In order to lead by example, the ICO also changed its own cookie notice on its website, so that it now requires the website visitor to proactively ”turn on” the ”optional” analytics cookies, with the default setting set to ”off” for all but essential cookies.
What this means, in practice, is that every online business in the UK which currently relies on implied consent to set cookies needs to change its cookie notice and its procedures in line with the ICO’s revised notice, to require the website user to positively opt-in to any non-essential cookies being set on their device. This new notice must, of course, be supported by underlying technology which ensures that the non-essential cookies are not set on a user’s device unless and until they have positively consented.
Further detail on the cookie consent requirements is provided below.
What Are Cookies?
Alas, we are not talking about the baked goods that so perfectly complement a hot beverage. Cookies are small computer files that can be stored on a user’s device when they are browsing a website. Cookies are used by website operators and third party ad tech firms for a variety of reasons, such as to track website traffic, to remember the content of your online shopping basket or for online advertising.
Cookies and Consent
The GDPR, which came into force on 25 May 2018, set a stricter standard of consent for the use of personal data compared to the previous data protection law, because the GDPR requires consent to be specific, informed, freely given and provided by way of a positive ”opt-in” by the individual. The GDPR standard of consent applies (through incorporation by reference) to the cookie placement consent obligation under the PECRs.
This obligation only applies to ”non-essential” cookies. Consent is not required for the use of ”strictly necessary” cookies, which are those that are essential to provide an online service which has been requested by the user. This criteria is interpreted strictly by the ICO. A cookie that is beneficial to the services provided by a website operator, but which is not an essential requirement for operation of the website, will not be classed as an ”essential” cookie.
The ICO has made it clear in its new guidance that cookies that are necessary to comply with data security obligations or to remember goods which the user has placed into an online shopping basket will be classed as ”essential” cookies, but analytics cookie will not, although, for first party cookies, the ICO has indicated that it will not prioritise enforcement of the rules. Cookies used for online advertising are not exempted.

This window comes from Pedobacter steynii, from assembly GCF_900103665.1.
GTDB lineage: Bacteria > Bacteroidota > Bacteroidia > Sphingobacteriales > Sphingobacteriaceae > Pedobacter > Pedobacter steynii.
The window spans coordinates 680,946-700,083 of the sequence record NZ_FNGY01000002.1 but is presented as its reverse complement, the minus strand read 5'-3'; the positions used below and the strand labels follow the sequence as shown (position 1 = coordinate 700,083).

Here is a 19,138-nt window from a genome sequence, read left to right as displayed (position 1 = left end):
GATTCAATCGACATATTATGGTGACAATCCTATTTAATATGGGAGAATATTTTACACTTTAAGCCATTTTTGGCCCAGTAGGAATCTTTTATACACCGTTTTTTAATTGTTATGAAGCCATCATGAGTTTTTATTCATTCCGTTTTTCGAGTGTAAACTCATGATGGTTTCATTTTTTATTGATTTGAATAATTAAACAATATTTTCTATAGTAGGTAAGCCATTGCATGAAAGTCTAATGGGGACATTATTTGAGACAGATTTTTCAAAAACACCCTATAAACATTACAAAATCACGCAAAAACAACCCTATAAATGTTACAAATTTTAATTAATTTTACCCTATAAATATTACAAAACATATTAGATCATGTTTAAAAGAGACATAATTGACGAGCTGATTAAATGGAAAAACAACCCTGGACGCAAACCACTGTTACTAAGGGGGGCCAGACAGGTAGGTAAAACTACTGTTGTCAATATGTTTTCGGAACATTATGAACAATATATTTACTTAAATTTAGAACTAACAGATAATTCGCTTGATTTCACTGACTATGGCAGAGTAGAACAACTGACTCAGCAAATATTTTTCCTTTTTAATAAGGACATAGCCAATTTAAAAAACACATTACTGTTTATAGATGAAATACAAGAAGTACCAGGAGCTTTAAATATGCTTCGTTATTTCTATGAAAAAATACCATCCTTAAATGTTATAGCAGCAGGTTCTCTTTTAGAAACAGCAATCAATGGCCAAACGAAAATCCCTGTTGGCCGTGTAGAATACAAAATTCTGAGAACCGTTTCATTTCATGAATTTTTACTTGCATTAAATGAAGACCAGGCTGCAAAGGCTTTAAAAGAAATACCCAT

The consent requirement for the placement of non-essential cookies on an EU website visitor’s device should not be confused with the lawful basis for processing the various types of personal data that are collected from the cookie or other tracking application. The GDPR makes clear that the legitimate interests test may apply to such processing by the website operator and third parties, provided that the rights of the individuals whose data is being collected do not override those interests. Obviously, however, if consent is not provided for the placement of the cookie in the first place, the question as to the lawful basis for processing becomes a moot point.
The Recent ICO Guidance on Consent –
A Positive Act
The guidance also makes it clear that non-essential cookies should not be set on the landing page of the website, until and unless the website user has positively consented to this. The need to obtain informed consent before the cookie is set was made clear by the WP29 as early as 2012 in its Cookie Consent Exemption opinion . However, up until now, the ICO has taken a somewhat more relaxed approach to the timing of the consent.
The ICO’s new guidance states that a website visitor must not be prevented from accessing the site on the grounds that they do not consent to the use of non-essential cookies. This means that socalled ”cookie walls”, which have been the subject matter of recent complaints against IAB Europe filed by Brave, will not be allowed in most cases.
Enforcement by the ICO and Beyond
It is no coincidence that the ICO’s new cookie guidance has been published less than two weeks after it published its Adtech Update Report , in which it examined the complex data privacy issues raised by programmatic advertising, concluding that there was a general lack of awareness of (and compliance with) the rules within the industry. The ICO has given notice that it intends to intervene in the market and it has given the industry six months to start to make the necessary changes.
The ICO’s clamp-down on cookies is likely to be echoed across the European Union, with new cookie guidance expected from the French Supervisory Authority, the CNIL, this month and other supervisory authorities likely to follow suit.
Many websites in the UK are likely to be in breach of the cookie consent rules as clarified by the ICO last week, and it will take time for businesses to make the notice, process and technical changes required to comply, including ensuring that they have the technology to enable website users to pick and choose the cookies they agree to. In the final paragraph of its blog post, the ICO appears to recognise this, with a (gentle) word of warning: “Cookie compliance will be an increasing regulatory priority for the ICO in the future. However, as is the case with all our powers, any future action would be proportionate and risk-based.”
The ICO advises: “…Start working towards compliance now – undertake a cookie audit, document your decisions and you will have nothing to fear.” Please get in touch with one of the contacts listed or any other member of our global Data Privacy & Cybersecurity team for further advice on this (or any other data privacy) topic, as well as practical compliance recommendations, including user-friendly off-the-shelf software applications.